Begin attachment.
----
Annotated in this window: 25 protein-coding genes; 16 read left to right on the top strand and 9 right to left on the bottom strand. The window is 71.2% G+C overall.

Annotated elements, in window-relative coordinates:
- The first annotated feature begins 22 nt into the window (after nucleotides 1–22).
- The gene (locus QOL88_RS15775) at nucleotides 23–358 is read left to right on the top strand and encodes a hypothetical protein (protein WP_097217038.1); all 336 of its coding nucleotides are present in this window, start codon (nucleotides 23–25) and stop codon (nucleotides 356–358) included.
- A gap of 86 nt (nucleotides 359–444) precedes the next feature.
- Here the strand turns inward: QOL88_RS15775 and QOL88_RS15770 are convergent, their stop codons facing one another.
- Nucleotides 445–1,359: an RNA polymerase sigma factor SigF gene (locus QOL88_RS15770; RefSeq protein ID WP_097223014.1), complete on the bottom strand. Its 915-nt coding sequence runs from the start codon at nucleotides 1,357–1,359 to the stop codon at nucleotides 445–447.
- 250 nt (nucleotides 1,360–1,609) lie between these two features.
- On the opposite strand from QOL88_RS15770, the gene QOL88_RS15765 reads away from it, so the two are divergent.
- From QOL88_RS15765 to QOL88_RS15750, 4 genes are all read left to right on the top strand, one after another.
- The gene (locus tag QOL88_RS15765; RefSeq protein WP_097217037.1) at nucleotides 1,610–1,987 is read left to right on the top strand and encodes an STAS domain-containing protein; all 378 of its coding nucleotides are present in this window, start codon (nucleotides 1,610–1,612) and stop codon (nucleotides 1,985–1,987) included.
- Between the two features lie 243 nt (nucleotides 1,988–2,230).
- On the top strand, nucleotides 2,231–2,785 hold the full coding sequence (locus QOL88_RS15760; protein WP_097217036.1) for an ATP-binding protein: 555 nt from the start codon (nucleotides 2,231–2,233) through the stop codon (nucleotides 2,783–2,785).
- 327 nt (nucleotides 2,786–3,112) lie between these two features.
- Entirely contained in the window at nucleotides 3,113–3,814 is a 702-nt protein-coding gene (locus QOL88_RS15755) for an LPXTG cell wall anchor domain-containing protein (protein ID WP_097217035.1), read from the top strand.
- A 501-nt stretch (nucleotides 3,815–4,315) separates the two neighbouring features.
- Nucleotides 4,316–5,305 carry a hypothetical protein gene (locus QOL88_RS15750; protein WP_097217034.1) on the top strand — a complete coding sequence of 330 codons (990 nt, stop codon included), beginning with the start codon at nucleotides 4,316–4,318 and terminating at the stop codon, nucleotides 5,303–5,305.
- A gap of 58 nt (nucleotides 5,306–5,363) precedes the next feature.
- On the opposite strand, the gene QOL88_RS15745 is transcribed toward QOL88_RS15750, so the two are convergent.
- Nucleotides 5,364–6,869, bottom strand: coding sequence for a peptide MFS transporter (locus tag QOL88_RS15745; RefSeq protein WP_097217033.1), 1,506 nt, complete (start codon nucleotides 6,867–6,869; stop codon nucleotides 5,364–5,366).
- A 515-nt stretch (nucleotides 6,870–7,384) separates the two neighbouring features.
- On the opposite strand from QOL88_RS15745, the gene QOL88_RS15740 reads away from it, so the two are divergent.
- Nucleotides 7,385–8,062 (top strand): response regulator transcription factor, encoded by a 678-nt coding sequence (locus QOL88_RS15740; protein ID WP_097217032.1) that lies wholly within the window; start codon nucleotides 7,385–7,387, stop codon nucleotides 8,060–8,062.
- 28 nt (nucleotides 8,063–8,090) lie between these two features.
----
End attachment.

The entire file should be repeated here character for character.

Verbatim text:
Annotated in this window: 25 protein-coding genes; 16 read left to right on the top strand and 9 right to left on the bottom strand. The window is 71.2% G+C overall.

Annotated elements, in window-relative coordinates:
- The first annotated feature begins 22 nt into the window (after nucleotides 1–22).
- The gene (locus QOL88_RS15775) at nucleotides 23–358 is read left to right on the top strand and encodes a hypothetical protein (protein WP_097217038.1); all 336 of its coding nucleotides are present in this window, start codon (nucleotides 23–25) and stop codon (nucleotides 356–358) included.
- A gap of 86 nt (nucleotides 359–444) precedes the next feature.
- Here the strand turns inward: QOL88_RS15775 and QOL88_RS15770 are convergent, their stop codons facing one another.
- Nucleotides 445–1,359: an RNA polymerase sigma factor SigF gene (locus QOL88_RS15770; RefSeq protein ID WP_097223014.1), complete on the bottom strand. Its 915-nt coding sequence runs from the start codon at nucleotides 1,357–1,359 to the stop codon at nucleotides 445–447.
- 250 nt (nucleotides 1,360–1,609) lie between these two features.
- On the opposite strand from QOL88_RS15770, the gene QOL88_RS15765 reads away from it, so the two are divergent.
- From QOL88_RS15765 to QOL88_RS15750, 4 genes are all read left to right on the top strand, one after another.
- The gene (locus tag QOL88_RS15765; RefSeq protein WP_097217037.1) at nucleotides 1,610–1,987 is read left to right on the top strand and encodes an STAS domain-containing protein; all 378 of its coding nucleotides are present in this window, start codon (nucleotides 1,610–1,612) and stop codon (nucleotides 1,985–1,987) included.
- Between the two features lie 243 nt (nucleotides 1,988–2,230).
- On the top strand, nucleotides 2,231–2,785 hold the full coding sequence (locus QOL88_RS15760; protein WP_097217036.1) for an ATP-binding protein: 555 nt from the start codon (nucleotides 2,231–2,233) through the stop codon (nucleotides 2,783–2,785).
- 327 nt (nucleotides 2,786–3,112) lie between these two features.
- Entirely contained in the window at nucleotides 3,113–3,814 is a 702-nt protein-coding gene (locus QOL88_RS15755) for an LPXTG cell wall anchor domain-containing protein (protein ID WP_097217035.1), read from the top strand.
- A 501-nt stretch (nucleotides 3,815–4,315) separates the two neighbouring features.
- Nucleotides 4,316–5,305 carry a hypothetical protein gene (locus QOL88_RS15750; protein WP_097217034.1) on the top strand — a complete coding sequence of 330 codons (990 nt, stop codon included), beginning with the start codon at nucleotides 4,316–4,318 and terminating at the stop codon, nucleotides 5,303–5,305.
- A gap of 58 nt (nucleotides 5,306–5,363) precedes the next feature.
- On the opposite strand, the gene QOL88_RS15745 is transcribed toward QOL88_RS15750, so the two are convergent.
- Nucleotides 5,364–6,869, bottom strand: coding sequence for a peptide MFS transporter (locus tag QOL88_RS15745; RefSeq protein WP_097217033.1), 1,506 nt, complete (start codon nucleotides 6,867–6,869; stop codon nucleotides 5,364–5,366).
- A 515-nt stretch (nucleotides 6,870–7,384) separates the two neighbouring features.
- On the opposite strand from QOL88_RS15745, the gene QOL88_RS15740 reads away from it, so the two are divergent.
- Nucleotides 7,385–8,062 (top strand): response regulator transcription factor, encoded by a 678-nt coding sequence (locus QOL88_RS15740; protein ID WP_097217032.1) that lies wholly within the window; start codon nucleotides 7,385–7,387, stop codon nucleotides 8,060–8,062.
- 28 nt (nucleotides 8,063–8,090) lie between these two features.